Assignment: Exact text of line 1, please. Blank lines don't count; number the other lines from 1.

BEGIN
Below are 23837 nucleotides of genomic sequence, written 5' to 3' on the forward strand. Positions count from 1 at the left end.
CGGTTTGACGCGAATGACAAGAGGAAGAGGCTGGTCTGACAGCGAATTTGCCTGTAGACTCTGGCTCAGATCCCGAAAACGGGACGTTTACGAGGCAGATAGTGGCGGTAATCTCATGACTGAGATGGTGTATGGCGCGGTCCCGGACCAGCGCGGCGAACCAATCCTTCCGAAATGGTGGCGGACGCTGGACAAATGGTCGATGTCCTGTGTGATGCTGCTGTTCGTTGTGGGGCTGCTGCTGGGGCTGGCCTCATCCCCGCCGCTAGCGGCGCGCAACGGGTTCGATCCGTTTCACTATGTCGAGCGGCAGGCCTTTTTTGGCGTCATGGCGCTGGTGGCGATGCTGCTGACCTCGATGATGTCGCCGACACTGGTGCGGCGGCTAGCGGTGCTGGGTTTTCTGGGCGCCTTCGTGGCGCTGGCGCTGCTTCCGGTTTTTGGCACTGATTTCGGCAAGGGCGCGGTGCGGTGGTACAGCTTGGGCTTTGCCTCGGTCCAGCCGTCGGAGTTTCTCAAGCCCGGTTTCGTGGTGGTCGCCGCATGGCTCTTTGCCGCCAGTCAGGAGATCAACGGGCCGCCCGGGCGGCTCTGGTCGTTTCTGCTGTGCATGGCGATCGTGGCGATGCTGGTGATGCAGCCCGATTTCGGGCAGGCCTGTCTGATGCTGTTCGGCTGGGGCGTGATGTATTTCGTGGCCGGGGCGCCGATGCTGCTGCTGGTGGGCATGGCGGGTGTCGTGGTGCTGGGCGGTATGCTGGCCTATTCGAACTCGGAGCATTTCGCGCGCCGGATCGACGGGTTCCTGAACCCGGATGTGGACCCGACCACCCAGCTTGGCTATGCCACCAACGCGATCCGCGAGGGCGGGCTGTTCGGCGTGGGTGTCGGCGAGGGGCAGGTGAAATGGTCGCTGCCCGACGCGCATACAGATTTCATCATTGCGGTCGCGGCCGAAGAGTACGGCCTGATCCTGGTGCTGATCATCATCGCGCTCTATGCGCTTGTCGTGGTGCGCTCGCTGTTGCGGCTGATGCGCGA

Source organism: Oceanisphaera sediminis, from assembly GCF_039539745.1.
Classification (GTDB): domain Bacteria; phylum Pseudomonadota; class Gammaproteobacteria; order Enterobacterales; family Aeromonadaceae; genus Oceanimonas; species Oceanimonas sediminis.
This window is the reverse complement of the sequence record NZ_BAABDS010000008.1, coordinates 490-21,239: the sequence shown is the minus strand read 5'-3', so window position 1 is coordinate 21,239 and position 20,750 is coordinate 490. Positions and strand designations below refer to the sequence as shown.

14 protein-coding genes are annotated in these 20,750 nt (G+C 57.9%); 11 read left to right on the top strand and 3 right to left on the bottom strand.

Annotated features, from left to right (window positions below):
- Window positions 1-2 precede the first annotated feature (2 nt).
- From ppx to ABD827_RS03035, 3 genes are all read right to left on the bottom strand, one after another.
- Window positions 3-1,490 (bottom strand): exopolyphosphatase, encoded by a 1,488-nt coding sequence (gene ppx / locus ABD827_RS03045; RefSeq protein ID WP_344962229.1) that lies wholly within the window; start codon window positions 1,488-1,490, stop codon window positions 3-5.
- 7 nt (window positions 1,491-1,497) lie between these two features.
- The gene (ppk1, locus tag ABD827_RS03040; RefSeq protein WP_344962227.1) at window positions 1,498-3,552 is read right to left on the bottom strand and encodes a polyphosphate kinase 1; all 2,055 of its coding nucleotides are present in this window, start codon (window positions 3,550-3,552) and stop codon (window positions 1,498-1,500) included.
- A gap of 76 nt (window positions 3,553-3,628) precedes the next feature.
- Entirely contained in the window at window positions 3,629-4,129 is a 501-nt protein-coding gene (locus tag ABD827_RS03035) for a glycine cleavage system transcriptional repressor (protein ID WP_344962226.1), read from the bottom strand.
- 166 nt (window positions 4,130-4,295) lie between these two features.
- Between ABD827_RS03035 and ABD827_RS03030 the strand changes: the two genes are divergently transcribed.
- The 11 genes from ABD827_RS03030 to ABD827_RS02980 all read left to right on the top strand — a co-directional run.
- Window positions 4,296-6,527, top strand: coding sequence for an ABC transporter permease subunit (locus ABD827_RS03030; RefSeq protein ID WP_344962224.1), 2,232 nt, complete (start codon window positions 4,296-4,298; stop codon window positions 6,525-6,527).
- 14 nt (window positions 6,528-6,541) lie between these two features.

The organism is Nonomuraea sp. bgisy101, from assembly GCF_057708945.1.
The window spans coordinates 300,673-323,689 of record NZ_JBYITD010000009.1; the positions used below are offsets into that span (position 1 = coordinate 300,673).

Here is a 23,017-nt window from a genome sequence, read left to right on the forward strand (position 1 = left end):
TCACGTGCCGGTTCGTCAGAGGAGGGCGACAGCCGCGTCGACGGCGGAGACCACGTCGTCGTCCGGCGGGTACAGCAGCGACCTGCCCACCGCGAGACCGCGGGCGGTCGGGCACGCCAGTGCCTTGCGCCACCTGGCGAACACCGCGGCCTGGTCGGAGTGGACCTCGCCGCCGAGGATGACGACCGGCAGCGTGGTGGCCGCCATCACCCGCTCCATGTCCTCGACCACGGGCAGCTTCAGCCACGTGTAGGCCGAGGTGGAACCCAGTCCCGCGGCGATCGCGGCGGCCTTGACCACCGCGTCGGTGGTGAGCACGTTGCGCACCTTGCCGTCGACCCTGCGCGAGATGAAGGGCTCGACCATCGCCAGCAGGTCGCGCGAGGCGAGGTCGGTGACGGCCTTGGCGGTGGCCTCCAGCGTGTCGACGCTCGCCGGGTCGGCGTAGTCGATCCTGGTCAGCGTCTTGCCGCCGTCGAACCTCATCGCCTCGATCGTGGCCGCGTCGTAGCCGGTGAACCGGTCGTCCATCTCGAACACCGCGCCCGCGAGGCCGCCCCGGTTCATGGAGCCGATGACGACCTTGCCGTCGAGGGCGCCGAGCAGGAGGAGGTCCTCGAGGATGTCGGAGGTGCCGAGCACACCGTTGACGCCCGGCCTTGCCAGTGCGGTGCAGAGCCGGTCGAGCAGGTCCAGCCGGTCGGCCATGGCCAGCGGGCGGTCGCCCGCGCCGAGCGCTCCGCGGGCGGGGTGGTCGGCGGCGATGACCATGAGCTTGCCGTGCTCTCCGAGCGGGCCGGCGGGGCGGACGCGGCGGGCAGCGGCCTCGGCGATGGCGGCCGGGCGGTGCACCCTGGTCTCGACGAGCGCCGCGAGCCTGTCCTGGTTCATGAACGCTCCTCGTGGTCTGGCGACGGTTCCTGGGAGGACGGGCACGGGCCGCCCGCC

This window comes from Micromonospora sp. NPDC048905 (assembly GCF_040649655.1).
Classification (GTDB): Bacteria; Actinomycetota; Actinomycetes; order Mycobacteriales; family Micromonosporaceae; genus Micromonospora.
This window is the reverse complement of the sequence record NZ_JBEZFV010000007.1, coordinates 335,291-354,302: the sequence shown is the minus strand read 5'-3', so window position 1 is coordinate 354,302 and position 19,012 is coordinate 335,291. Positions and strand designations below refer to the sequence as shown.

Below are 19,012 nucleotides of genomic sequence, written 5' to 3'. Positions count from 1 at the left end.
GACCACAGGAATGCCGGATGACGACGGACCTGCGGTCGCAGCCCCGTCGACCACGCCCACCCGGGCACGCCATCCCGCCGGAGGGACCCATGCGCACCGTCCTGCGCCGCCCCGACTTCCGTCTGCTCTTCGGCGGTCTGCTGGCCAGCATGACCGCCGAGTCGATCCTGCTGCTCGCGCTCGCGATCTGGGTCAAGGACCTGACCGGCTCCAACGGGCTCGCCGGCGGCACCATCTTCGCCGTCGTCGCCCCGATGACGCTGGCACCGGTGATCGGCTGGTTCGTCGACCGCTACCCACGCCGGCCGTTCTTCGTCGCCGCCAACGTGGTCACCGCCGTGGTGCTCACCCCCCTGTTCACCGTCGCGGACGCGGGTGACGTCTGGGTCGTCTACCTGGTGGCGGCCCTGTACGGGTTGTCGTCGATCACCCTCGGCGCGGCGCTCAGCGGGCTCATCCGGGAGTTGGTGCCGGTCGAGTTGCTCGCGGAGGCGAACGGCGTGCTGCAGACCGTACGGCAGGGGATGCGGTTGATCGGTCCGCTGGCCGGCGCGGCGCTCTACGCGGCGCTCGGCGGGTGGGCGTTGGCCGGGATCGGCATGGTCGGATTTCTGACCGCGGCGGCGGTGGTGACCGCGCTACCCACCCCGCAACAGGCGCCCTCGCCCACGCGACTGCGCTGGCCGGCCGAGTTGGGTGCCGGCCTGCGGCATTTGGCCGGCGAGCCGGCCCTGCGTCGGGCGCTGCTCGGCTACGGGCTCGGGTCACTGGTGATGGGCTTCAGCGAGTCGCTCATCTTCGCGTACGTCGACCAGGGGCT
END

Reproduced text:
Below are 23837 nucleotides of genomic sequence, written 5' to 3' on the forward strand. Positions count from 1 at the left end.